Cabinet Reshuffle: Ken Clarke to have input on the economy
Tory MPs delighted by new role for a winning Tory Chancellor from the 1990s. But what will George say?
JAZZ-loving, Hush Puppy-wearing Ken Clarke could be the surprise winner out of the early changes in David Cameron's reshuffle by taking a new role of minister without portfolio after relinquishing the Justice Secretary portfolio. Crucially, it looks like Clarke will have input into the Treasury and strategy over the economy.
Adam Boulton, political editor of Sky News, is reporting that Tory MPs are already celebrating that Clarke will have an economic remit. Clarke is rumoured to have turned down Cameron's offer of another Whitehall Department for the role.
Ken may be regarded as too pro-Europe by many Tory MPs, but even Tory right- wingers rate his commonsense on the economy and recall how he handed Labour a golden legacy of booming growth after being Chancellor under John Major from 1993 to 1997.
Freed of the Exchange Rate Mechanism, Clarke was able to cut unemployment, interest rates and inflation. He reduced the basic rate of Income Tax from 25 to 23 per cent, reduced government's share of GDP, and reduced the budget deficit from £50.8 billion in 1993 to £15.5 billion in 1997.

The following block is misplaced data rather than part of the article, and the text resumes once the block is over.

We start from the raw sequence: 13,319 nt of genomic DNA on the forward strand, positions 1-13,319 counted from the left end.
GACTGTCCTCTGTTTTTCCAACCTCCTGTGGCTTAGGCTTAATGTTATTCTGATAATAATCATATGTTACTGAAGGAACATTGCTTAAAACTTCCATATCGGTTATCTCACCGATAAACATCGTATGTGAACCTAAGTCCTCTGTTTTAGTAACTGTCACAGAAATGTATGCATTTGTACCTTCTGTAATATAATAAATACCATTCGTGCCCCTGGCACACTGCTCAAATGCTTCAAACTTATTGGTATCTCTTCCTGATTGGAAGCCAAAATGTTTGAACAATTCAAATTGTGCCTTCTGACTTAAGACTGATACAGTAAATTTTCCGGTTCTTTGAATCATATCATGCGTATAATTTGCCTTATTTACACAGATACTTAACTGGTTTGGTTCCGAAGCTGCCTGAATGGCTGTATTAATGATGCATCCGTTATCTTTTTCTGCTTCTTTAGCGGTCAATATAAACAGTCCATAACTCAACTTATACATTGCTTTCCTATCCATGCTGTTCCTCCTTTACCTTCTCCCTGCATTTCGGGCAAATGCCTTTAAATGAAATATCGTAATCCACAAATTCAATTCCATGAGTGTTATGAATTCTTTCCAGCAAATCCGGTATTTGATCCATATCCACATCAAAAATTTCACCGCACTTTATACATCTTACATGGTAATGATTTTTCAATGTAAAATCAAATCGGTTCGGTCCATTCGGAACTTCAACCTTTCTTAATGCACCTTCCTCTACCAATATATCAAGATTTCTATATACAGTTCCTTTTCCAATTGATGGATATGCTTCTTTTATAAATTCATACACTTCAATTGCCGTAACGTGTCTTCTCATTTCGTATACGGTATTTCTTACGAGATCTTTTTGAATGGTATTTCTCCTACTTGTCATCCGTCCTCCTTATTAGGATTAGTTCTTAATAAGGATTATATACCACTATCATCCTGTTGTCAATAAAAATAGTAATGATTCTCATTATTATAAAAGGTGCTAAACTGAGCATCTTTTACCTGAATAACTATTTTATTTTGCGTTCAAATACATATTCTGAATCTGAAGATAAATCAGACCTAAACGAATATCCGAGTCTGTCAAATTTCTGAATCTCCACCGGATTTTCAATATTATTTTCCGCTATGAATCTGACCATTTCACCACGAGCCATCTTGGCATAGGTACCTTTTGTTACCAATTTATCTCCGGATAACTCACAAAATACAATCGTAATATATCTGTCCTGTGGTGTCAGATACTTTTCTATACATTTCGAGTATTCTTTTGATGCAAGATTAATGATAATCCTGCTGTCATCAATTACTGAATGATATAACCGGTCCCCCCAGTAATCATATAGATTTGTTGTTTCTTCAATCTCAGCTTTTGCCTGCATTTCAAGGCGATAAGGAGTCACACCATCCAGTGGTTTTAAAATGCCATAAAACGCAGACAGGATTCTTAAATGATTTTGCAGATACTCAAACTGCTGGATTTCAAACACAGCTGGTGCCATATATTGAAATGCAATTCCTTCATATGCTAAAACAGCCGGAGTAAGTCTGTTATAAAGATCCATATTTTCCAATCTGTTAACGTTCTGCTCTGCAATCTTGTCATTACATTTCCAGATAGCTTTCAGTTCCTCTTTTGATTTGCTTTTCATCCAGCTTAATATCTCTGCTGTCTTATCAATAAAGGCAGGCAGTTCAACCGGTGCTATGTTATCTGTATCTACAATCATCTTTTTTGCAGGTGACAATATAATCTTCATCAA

Clarke undoubtedly will be keen on measures to boost growth and can be expected to press more tax cuts for business on Chancellor George Osborne, who as predicted stays in charge of the Treasury.
Clarke is one of the oldest hands in the government and his experience will be more widely available as minister without portfolio. He is also recognised by his critics as a big hitter, and will give the limp government performance on the economy some extra punch, particularly on TV and radio shows such as Question Time, Newsnight and the Today programme.
The danger for Clarke is that Osborne will seek to sideline him. This has happened before to cabinet members with no clear ministerial responsibility and must have been weighed up by Clarke before he accepted the brief.
Clarke will be based at the Cabinet Office, so he will have easy access to the Prime Minister. Just how much weight he carries in cabinet will depend on which cabinet committees he sits on, particularly the one on the economy.
Cameron was spotted slipping into the Commons early this morning to continue meeting those being shuffled in the privacy of his private office at Westminster.
Early moves included sacking Baroness Warsi as party chairman, Cheryl Gillan as Welsh Secretary and Environment Secretary Caroline Spelman while appointing Andrew Mitchell as chief whip. The former international secretary, a rich banker, was known as 'Thrasher' at public school, and will be expected to tighten discipline after the rebellion over Lords reform.
Education Secretary Michael Gove and Work and Pensions Secretary Iain Duncan Smith are both staying in their current jobs. IDS was offered Justice but turned it down. More changes are on the way - watch this space.